The spread of superbugs that are resistant to all known drug treatments could spark a global financial crisis on the level of the 2008 meltdown or worse, a World Bank-led study warned on Monday.
Antimicrobial resistance is on the rise, and in the future, many infectious diseases will once again be untreatable, forcing more people into poverty and costing nations dearly.
One recent review of the scope of the problem pegged the total cost at $100 trillion globally by 2050.
The planet’s poorest people and countries can expect to be hit hardest, said the latest report by the World Bank Group, which looked ahead to the years 2017-2050.
The damage could be equal to or even worse than the 2008 financial crisis, it said.
“We now know that — unless addressed swiftly and seriously and on a sustained basis — the growing global problem of antibiotic resistance will be disastrous for human and animal health, food production and global economies,” said Margaret Chan, Director-General of the World Health Organization (WHO).
“The fact that, left unchecked, it would penalize the poor more than anyone, makes clear why this needs to be addressed as a critical issue for development.
The report, called “Drug Resistant Infections: A Threat to Our Economic Future,” looks at what will happen when antibiotics and other antimicrobial dugs no longer treat infections the way they are supposed to.
The spread of illness would push up to 28 million people — most of them in developing countries — into extreme poverty by 2050, it found.
“Currently, the world is broadly on track to eliminate extreme poverty (at $1.90/day) by 2030, reaching close to the target of less than three percent of people living in extreme poverty,” said the report.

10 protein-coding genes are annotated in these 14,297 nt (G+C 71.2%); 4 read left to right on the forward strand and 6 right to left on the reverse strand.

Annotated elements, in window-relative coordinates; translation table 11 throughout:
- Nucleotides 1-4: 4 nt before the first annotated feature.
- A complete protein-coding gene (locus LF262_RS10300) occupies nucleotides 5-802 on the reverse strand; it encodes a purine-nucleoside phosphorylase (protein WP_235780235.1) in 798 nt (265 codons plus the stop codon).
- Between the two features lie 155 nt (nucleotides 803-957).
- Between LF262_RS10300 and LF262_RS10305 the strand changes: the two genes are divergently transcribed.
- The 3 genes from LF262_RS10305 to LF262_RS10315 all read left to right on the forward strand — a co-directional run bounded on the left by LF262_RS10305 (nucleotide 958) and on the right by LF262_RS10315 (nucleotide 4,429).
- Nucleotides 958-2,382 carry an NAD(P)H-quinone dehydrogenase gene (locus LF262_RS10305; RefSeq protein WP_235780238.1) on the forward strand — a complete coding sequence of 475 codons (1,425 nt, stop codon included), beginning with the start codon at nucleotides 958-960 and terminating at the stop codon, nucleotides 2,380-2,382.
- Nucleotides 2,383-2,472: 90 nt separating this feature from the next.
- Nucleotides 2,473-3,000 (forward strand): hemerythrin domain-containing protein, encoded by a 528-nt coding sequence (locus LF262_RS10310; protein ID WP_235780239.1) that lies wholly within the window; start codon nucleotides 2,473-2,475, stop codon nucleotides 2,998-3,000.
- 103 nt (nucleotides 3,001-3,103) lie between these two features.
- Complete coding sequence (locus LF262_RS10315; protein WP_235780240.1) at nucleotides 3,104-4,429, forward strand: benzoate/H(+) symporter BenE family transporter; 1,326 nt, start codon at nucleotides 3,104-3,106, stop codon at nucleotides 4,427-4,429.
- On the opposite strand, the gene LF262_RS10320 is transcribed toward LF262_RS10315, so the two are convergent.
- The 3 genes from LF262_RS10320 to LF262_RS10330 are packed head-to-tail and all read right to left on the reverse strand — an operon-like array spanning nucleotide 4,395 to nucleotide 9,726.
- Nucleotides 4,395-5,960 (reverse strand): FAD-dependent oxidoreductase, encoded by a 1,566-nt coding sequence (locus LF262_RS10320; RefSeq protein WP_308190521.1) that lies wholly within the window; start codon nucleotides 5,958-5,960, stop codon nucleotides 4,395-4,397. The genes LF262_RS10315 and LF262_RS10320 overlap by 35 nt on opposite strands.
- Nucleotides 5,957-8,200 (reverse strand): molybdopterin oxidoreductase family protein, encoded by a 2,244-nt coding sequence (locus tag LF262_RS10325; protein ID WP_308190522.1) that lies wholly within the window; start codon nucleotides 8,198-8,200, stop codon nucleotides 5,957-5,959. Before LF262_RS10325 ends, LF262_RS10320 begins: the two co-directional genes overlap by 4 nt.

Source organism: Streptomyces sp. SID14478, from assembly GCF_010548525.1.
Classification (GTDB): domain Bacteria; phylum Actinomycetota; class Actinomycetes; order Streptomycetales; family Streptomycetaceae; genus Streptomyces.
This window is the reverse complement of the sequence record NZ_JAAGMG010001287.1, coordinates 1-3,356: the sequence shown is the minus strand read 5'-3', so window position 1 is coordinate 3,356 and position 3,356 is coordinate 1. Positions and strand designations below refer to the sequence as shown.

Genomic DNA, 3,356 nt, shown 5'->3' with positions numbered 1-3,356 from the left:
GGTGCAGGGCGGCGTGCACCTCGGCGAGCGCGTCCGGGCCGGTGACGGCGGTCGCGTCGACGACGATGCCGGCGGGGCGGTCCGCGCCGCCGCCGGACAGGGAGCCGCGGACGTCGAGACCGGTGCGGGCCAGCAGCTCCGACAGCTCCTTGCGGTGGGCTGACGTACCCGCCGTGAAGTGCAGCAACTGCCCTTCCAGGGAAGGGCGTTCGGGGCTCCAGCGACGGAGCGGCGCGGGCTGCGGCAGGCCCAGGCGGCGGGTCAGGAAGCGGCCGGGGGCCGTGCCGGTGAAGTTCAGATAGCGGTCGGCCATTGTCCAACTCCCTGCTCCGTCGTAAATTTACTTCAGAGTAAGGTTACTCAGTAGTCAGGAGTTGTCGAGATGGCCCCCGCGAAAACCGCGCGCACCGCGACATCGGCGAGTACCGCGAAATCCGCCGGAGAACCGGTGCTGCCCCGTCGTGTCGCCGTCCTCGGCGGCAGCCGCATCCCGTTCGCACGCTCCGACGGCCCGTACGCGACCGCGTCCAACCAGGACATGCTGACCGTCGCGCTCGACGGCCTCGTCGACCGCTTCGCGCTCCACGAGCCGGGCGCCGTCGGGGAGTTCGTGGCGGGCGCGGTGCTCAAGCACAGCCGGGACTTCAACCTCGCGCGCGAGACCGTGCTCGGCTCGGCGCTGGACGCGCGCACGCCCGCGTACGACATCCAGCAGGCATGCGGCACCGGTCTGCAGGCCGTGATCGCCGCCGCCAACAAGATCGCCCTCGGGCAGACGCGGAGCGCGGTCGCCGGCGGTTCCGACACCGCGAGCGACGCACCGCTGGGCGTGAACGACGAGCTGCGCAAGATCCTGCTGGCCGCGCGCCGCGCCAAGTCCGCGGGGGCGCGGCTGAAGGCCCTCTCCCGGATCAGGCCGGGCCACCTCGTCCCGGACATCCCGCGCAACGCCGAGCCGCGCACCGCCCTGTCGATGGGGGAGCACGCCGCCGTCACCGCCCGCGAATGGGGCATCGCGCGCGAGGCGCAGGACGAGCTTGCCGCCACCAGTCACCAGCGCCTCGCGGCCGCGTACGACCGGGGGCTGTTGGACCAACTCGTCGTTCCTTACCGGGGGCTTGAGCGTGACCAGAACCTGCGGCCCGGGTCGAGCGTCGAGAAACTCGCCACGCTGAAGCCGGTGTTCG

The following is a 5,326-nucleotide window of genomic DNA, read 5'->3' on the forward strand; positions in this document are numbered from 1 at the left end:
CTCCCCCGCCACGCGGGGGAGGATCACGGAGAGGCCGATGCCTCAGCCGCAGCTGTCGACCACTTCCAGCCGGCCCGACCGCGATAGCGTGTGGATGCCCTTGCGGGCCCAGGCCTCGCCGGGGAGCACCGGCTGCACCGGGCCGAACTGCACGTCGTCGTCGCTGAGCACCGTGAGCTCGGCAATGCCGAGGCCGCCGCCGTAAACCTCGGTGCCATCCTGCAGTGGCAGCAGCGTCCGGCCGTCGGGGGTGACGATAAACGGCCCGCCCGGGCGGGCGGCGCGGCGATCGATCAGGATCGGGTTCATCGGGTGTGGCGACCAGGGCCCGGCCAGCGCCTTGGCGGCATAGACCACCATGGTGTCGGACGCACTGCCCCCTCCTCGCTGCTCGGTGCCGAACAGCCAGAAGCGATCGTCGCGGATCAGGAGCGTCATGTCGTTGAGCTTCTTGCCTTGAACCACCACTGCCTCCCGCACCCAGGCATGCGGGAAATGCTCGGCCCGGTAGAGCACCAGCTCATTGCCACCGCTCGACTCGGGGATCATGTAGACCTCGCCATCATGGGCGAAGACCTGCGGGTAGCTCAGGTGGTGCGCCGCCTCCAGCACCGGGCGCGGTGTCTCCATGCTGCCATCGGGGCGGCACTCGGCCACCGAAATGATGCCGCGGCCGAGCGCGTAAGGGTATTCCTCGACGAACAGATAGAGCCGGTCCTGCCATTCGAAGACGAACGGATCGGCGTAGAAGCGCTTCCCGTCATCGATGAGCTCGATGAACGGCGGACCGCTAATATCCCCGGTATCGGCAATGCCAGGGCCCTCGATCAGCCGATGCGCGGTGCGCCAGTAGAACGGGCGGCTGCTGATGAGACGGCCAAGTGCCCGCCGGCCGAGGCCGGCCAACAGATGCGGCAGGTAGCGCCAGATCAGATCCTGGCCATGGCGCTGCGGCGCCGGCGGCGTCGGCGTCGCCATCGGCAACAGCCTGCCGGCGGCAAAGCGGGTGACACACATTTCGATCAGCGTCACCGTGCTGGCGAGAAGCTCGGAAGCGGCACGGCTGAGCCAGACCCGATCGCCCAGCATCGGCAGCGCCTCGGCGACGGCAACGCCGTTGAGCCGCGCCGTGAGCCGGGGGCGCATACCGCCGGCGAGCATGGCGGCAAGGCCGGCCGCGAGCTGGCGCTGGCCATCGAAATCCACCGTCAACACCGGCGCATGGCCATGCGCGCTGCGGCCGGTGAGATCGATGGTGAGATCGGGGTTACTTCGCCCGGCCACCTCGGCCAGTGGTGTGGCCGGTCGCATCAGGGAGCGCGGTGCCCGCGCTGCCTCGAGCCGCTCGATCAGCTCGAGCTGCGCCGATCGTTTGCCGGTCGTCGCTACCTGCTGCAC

“Antimicrobial resistance risks putting this target out of reach.”
Furthermore, low-income countries could lose more than five percent of their GDP by 2050, it said.
The world’s volume of exports could shrink by up to 3.8 percent by 2050, according to the projections.
“Global increases in healthcare costs may range from $300 billion to more than $1 trillion per year by 2050,” it added.
The problem would also cut into livestock production, which would decline from 2.6 to 7.5 percent per year.
There is no easy answer to the problem of antimicrobial resistance, and therefore the crisis would likely persist, and not end with a cyclical recovery as other financial crises have in the past.
A day-long special session on the problem of antimicrobial resistance has been scheduled during the UN General Assembly in New York this week.
“The scale and nature of this economic threat could wipe out hard-fought development gains and take us away from our goals of ending extreme poverty and boosting shared prosperity,” said Jim Yong Kim, President of the World Bank Group.
“The cost of inaction is unaffordable — especially for the poorest countries. We must urgently change course to avert this potential crisis.”